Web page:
But – it’s one thing to say you’re going to do something as momentous as that, quite another thing to see it through, and here I was lucky on a number of counts. Firstly, my wife Stella chipped in to do the vast amount of paperwork and organization in making it all possible – even more onerous after the arrival of No.1 child in July 1981, but no less demanding when combined with her fulltime job, especially as I was away abroad a great deal through my work back then in the travel industry, during which she had to hold the fort.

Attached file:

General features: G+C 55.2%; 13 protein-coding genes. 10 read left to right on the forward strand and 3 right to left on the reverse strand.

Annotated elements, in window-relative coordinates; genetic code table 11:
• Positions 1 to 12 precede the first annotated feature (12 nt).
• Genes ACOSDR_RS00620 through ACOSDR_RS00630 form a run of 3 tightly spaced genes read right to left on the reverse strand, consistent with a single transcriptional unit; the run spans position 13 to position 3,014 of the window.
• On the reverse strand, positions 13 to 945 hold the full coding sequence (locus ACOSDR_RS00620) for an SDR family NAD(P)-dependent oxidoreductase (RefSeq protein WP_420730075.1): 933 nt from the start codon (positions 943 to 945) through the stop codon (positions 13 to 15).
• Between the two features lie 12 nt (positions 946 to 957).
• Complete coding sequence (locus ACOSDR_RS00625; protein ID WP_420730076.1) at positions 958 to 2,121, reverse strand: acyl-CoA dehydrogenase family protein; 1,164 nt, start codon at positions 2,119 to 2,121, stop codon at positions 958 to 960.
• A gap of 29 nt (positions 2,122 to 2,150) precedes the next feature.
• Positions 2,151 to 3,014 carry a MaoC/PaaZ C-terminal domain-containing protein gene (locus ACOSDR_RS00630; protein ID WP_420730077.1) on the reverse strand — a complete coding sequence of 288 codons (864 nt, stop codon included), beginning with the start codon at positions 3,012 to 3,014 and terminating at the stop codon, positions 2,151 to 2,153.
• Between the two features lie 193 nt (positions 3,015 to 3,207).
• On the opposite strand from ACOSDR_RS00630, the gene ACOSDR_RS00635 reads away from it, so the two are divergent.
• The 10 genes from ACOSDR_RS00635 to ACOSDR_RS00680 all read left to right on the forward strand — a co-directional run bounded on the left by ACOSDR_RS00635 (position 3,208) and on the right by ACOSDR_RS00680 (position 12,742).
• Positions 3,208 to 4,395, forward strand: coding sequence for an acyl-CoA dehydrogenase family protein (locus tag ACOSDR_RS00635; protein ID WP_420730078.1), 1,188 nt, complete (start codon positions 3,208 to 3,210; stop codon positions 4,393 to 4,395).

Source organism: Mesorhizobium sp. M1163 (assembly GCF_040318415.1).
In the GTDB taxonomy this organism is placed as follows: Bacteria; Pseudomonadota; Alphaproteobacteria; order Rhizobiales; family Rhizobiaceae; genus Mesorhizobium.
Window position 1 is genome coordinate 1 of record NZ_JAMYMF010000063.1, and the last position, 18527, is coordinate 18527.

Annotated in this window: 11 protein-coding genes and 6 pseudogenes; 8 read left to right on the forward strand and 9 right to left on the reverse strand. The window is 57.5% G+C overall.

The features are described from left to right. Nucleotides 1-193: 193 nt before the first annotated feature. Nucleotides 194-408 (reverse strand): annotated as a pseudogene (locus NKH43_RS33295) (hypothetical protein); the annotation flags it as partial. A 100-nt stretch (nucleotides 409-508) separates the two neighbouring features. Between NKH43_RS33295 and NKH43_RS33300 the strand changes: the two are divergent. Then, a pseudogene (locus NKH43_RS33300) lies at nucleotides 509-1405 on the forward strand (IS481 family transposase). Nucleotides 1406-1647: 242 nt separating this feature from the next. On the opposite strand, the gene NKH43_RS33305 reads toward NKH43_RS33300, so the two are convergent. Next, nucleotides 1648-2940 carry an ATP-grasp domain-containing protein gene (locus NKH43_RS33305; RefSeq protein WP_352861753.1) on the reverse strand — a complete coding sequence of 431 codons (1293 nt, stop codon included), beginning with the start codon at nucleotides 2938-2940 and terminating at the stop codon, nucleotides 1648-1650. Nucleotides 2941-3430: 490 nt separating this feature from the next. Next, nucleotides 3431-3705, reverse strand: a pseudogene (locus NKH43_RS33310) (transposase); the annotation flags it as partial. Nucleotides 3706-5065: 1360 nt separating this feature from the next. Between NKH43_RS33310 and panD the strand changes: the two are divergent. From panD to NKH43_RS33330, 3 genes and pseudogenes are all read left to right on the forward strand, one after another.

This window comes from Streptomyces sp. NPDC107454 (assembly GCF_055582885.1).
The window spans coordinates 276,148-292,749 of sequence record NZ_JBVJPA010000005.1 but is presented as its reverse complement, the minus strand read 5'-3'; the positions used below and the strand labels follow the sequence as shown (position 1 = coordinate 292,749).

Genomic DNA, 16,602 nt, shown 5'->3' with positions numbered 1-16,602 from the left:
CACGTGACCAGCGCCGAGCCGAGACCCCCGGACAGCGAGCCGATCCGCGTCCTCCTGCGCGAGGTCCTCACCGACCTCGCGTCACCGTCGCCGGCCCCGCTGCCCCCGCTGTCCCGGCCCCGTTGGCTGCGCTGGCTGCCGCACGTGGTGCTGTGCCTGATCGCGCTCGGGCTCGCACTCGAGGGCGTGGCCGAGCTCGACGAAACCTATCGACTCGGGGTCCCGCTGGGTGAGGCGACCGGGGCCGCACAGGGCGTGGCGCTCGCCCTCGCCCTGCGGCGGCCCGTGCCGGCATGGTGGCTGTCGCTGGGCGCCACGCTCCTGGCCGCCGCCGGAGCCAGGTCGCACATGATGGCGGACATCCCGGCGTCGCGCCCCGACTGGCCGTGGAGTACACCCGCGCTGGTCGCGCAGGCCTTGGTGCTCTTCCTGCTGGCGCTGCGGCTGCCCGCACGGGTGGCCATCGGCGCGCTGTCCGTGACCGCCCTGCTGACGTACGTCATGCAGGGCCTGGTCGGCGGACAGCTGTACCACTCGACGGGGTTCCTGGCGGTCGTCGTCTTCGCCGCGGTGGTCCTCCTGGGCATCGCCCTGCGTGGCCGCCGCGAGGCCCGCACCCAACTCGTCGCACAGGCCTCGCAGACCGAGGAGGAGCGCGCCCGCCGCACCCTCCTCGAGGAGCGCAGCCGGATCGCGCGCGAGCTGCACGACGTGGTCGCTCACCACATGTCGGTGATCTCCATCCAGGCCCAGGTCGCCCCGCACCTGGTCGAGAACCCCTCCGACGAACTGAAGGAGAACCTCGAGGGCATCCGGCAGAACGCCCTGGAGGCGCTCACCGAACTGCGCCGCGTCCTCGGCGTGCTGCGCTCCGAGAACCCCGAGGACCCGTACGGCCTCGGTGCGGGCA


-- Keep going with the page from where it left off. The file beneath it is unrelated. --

Secondly, my good friend Dick Linton who I’d teamed up with to race in the Isle of Man aboard our Aermacchis in the Formula 3 TT, in which we did OK thanks to the 250cc two-stroke/400cc four-stroke equivalency rule, and who then as now was making the spares to keep Aermacchis around the world still racing, had been supposed to ride my ‘cheater’ Matchless G50 at Brands Hatch, and he’d been just as put out as me at Mr Walton’s behaviour. Dick and I sat down to work out the framework of an organisation I’d decided to call the Classic Racing Motorcycle Club, and we opted to cater for all postwar racing and sporting motorcycles built until the 1972 watershed year when the mainly Japanese-led two-stroke revolution finally took hold. Remember, this was just seven years previously, so we hoped that there’d be enough such bikes that hadn’t reached the scrapheap to make the CRMC viable – and it’s also important to stress this wasn’t ever meant to be an anti-stroker club. We already enjoyed racing against the early two-stroke singles from Bultaco, Montesa, Greeves, and suchlike in Singles races, and I myself owned the ex-Chas Mortimer 125cc Villa amongst other two-stroke classics – but the arrival of the liquid-cooled TZ Yamahas, RR250/350 Harley-Davidsons etc. had changed the face of road racing for ever, so we wanted to cater for the surviving air-cooled Japanese twins like the TR Yamahas and Suzukis. And in the bigger classes a similar thing had happened around the same time with the arrival of the Japanese fours, which is why we decided to cater only for bikes with three cylinders or less, unless specially invited – so a four-cylinder 500cc Benelli or MV Agusta GP racer was very welcome (we could only dream!), but 750cc Honda fours and Z1 Kawasakis were modern items of hardware we didn’t envisage including – I’d raced my P&M Kawasaki in the Formula 1 TT that year, and I certainly didn’t see a place for that in the club, even if its engine dated back to 1972!